Through June of 2019, we have had 56 planting projects in Indiana.  Partners have included the Indiana Department of Natural Resources, Purdue University, and the Indiana Society of American Foresters. The state has a rich group of State Forest properties, and we have worked often with the state foresters to implement plantings of Chestnut, Walnut, Oak, and many other species for their particular needs.

Clark State Forest - Projects #108 and #134

 Photos of the Larry Frye Heritage Forest located in the Clark State Forest in Southern Indiana, during the dedication ceremony by foresters, veneer industry veterans, trade association veterans and HFF staff.



Harrison Crawford State Forest - Project # 2

Our first Forestry Field Day was in the Harrison Crawford State Forest, where Forester Dwayne Sieg, Indiana DNR staff and Industry veterans made presentations to the public explaining the history of the property, showing the fields that needed to be planted to forest, and veneer logs that mills typically buy.     

 In 1991 the Hardwood Forestry Fund (HFF) partnered with the Indiana Department of Natural Resources (Indiana DNR) to organize a tree planting in an empty field along the scenic Blue River in the Harrison-Crawford State Forest. The planting consisted of 1,000 walnut seedlings, and 6,000 white oak seedlings.  A few years later Dwayne Sieg, Property Manager of the State Forest, noted that the 1,000 seedlings the volunteers planted were thriving.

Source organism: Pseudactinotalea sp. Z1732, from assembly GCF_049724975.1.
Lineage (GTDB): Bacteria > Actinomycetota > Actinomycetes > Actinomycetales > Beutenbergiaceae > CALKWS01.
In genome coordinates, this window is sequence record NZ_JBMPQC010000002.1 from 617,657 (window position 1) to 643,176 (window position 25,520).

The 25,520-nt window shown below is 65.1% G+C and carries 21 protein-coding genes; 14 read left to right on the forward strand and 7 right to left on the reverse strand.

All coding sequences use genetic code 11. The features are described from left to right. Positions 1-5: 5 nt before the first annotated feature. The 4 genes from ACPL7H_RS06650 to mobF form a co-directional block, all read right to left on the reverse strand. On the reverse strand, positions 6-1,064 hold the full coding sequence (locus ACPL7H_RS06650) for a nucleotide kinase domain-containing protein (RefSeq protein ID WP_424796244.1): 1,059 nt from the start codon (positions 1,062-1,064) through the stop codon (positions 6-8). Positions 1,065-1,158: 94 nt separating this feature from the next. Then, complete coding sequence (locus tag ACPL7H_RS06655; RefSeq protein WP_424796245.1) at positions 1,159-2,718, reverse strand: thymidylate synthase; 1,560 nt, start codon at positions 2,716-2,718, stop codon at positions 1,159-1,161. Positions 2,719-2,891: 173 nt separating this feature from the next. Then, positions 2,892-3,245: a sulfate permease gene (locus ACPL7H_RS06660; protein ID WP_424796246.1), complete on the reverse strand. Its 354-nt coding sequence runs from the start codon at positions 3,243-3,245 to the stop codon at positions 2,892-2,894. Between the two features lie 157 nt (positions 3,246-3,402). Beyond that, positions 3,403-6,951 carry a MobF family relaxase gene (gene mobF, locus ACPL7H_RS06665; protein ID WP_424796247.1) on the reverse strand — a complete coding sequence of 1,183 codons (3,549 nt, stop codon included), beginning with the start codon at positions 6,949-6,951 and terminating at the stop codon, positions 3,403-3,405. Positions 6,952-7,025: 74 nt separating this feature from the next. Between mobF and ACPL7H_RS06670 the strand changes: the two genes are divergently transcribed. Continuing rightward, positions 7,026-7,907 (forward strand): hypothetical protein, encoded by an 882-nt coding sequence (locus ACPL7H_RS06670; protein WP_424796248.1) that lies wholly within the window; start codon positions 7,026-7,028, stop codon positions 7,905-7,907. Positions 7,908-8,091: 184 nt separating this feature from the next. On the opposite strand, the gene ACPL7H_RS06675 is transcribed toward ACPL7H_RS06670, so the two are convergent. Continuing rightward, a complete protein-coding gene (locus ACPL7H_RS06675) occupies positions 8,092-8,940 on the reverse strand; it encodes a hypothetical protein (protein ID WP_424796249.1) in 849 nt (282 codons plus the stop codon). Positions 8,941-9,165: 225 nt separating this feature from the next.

Horst Michaelis of Indiana Architectural Plywood predicts he would be 6 feet under before the seedlings would be 6 feet tall. We proved him wrong; 27 years later the trees are about 30 to 40 feet tall, and Horst is still 6 feet above ground!

Indiana Forester teaches Veneer "Executives" how to plant with an auger.


 Eleanor Martin, age 6 planting a walnut seedling in 1991

Fast forward to Thanksgiving week 2018, 27 years later we wanted to take a look at how the seedlings planted then were doing. “It was such a pleasure walking through the rows of forty-foot “former” seedlings” said Jim Martin, HFF Board Member.  “Returning to the converted field, to see the forest and its surroundings being used for canoeing, kayaking, fishing, hunting, and nature walks was gratifying to see, as well as a testament to the hard work the HFF and Indiana DNR have put in.” As the trees grow, select harvesting will make some of the trees available for beautiful furniture, cabinets, and panels, while still providing a canopy of forest for visitors and future generations.


The Child 27 years later.